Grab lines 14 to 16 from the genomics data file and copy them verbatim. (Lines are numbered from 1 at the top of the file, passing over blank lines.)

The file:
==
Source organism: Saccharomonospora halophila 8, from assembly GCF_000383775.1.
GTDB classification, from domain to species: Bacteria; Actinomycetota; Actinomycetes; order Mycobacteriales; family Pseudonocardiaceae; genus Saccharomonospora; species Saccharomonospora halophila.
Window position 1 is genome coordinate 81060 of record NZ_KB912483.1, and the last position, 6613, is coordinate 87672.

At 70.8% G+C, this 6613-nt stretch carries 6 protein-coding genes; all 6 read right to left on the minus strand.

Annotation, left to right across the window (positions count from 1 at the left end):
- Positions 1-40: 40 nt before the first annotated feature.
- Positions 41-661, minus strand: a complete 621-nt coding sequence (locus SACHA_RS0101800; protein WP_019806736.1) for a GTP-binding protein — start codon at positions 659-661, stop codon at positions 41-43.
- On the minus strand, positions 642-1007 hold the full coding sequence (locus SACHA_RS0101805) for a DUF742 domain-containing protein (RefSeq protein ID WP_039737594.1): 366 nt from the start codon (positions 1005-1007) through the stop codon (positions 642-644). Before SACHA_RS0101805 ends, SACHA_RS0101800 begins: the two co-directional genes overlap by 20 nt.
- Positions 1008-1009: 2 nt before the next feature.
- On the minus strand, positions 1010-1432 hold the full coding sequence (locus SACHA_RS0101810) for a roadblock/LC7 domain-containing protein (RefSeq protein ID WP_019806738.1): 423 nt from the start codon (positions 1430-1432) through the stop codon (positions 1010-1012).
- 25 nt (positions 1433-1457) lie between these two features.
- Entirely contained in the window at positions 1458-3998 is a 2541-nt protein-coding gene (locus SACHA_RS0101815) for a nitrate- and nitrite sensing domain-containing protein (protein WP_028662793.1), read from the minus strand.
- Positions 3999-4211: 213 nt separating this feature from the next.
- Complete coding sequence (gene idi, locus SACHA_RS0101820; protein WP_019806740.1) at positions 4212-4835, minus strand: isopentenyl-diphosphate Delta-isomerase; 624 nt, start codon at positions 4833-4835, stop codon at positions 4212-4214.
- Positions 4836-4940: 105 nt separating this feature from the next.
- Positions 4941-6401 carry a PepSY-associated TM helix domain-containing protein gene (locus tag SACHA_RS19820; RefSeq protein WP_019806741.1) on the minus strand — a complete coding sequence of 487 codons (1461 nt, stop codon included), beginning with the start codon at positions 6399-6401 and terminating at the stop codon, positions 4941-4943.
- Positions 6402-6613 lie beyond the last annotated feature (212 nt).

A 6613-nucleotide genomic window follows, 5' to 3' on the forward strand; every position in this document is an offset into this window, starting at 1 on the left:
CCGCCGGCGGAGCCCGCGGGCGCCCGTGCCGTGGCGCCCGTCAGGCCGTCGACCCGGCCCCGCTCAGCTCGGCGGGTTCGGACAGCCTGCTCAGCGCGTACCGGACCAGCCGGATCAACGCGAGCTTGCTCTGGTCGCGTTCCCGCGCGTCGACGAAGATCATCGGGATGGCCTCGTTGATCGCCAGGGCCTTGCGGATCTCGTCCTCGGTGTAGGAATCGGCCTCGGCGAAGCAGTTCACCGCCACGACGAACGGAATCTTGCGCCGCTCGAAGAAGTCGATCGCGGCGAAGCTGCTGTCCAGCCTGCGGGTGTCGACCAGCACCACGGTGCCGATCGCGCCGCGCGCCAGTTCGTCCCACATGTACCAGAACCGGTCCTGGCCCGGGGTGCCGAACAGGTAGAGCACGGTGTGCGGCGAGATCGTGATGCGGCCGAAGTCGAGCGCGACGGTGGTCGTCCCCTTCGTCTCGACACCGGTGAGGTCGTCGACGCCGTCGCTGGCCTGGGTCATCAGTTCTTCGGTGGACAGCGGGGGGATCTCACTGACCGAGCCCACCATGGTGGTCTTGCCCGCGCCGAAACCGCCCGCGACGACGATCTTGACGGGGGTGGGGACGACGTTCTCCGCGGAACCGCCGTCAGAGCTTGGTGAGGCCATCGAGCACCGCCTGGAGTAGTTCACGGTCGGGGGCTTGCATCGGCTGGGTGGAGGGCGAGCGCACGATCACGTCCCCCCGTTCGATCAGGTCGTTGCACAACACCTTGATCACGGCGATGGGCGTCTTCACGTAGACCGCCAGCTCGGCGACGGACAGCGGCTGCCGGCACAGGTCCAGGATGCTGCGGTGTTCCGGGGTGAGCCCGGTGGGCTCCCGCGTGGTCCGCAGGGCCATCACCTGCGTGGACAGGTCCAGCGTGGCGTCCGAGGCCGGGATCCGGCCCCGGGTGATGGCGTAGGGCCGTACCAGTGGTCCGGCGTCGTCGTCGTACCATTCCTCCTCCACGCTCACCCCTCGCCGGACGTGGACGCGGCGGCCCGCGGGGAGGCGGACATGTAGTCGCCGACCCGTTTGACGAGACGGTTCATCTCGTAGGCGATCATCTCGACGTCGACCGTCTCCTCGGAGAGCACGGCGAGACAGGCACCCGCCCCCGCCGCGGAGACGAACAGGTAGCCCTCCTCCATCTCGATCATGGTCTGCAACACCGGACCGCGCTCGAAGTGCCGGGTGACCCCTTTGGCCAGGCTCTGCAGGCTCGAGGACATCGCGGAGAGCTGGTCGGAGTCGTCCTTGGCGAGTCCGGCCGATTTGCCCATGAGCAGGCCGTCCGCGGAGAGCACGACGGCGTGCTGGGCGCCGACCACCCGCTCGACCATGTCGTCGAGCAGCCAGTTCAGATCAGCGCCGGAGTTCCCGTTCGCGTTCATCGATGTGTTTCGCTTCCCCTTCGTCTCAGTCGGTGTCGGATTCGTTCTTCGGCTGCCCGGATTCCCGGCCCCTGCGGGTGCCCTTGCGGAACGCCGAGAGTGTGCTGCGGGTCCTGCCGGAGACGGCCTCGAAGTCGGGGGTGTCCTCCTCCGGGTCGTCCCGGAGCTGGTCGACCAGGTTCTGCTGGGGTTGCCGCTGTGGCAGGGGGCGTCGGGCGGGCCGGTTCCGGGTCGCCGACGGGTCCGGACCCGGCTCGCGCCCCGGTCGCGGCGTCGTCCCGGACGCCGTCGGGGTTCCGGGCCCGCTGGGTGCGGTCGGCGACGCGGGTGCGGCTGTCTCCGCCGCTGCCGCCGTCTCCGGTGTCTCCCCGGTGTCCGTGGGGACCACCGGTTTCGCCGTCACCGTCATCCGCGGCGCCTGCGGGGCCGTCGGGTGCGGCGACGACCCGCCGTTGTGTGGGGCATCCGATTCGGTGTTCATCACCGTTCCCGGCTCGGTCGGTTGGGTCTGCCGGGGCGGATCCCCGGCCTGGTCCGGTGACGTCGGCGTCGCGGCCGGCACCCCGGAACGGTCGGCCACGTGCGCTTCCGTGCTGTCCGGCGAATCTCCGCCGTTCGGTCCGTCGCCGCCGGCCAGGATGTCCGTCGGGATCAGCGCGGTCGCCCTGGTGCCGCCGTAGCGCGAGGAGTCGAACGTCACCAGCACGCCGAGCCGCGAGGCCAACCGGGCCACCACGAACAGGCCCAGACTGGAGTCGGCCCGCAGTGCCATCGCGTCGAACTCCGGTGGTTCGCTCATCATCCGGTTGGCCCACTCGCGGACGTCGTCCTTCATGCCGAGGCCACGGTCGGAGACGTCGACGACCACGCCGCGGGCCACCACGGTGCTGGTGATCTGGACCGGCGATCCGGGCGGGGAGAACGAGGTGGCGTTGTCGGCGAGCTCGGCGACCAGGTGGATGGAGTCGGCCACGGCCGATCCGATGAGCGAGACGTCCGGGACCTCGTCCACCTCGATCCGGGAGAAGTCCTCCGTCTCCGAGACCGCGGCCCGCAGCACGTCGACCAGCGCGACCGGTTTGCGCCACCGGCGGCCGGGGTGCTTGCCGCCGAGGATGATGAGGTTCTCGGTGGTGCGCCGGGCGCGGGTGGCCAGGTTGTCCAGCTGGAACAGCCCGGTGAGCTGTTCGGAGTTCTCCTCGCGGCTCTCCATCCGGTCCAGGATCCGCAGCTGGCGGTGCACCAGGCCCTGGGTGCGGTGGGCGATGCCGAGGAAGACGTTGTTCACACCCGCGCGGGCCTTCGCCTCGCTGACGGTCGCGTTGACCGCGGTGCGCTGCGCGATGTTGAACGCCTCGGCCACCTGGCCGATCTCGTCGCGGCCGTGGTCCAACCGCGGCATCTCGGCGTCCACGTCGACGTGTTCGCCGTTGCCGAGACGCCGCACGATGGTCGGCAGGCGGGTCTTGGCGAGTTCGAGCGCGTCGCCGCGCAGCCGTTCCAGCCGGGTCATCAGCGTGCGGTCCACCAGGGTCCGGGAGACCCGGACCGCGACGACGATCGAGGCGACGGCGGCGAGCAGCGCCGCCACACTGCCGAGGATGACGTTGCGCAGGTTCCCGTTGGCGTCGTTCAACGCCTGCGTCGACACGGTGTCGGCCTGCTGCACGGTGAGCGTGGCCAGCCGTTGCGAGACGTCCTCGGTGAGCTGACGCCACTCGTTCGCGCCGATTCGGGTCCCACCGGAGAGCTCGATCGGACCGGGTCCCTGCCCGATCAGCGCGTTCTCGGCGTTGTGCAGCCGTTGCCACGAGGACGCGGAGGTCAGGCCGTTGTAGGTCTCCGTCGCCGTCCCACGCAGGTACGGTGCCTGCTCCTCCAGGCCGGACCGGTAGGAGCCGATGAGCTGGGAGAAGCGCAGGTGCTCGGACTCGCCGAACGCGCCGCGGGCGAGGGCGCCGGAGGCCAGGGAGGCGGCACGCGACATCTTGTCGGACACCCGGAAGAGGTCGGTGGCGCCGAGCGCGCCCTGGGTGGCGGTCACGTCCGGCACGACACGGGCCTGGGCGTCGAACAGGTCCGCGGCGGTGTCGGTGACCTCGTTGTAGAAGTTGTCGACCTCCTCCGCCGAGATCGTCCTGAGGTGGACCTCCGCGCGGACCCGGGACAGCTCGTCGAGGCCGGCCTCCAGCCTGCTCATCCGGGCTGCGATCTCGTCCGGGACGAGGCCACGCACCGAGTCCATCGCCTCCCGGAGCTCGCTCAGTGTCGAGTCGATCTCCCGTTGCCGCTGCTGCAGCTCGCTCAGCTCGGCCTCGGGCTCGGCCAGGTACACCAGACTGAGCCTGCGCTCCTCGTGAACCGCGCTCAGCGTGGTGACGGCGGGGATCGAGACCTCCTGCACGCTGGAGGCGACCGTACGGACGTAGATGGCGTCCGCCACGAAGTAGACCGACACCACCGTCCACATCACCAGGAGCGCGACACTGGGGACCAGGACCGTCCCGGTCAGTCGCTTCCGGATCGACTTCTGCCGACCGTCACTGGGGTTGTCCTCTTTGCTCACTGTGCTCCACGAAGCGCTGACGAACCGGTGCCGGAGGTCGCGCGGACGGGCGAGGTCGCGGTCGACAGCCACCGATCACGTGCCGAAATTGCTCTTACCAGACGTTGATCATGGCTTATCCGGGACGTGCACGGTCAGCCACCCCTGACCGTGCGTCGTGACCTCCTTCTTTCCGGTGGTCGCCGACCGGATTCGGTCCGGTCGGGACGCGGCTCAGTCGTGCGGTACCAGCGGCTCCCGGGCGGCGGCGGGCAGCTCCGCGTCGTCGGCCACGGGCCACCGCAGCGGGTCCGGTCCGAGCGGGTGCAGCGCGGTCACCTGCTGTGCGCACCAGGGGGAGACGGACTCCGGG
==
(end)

- Complete coding sequence (gene idi, locus SACHA_RS0101820; protein WP_019806740.1) at positions 4212-4835, minus strand: isopentenyl-diphosphate Delta-isomerase; 624 nt, start codon at positions 4833-4835, stop codon at positions 4212-4214.
- Positions 4836-4940: 105 nt separating this feature from the next.
- Positions 4941-6401 carry a PepSY-associated TM helix domain-containing protein gene (locus tag SACHA_RS19820; RefSeq protein WP_019806741.1) on the minus strand — a complete coding sequence of 487 codons (1461 nt, stop codon included), beginning with the start codon at positions 6399-6401 and terminating at the stop codon, positions 4941-4943.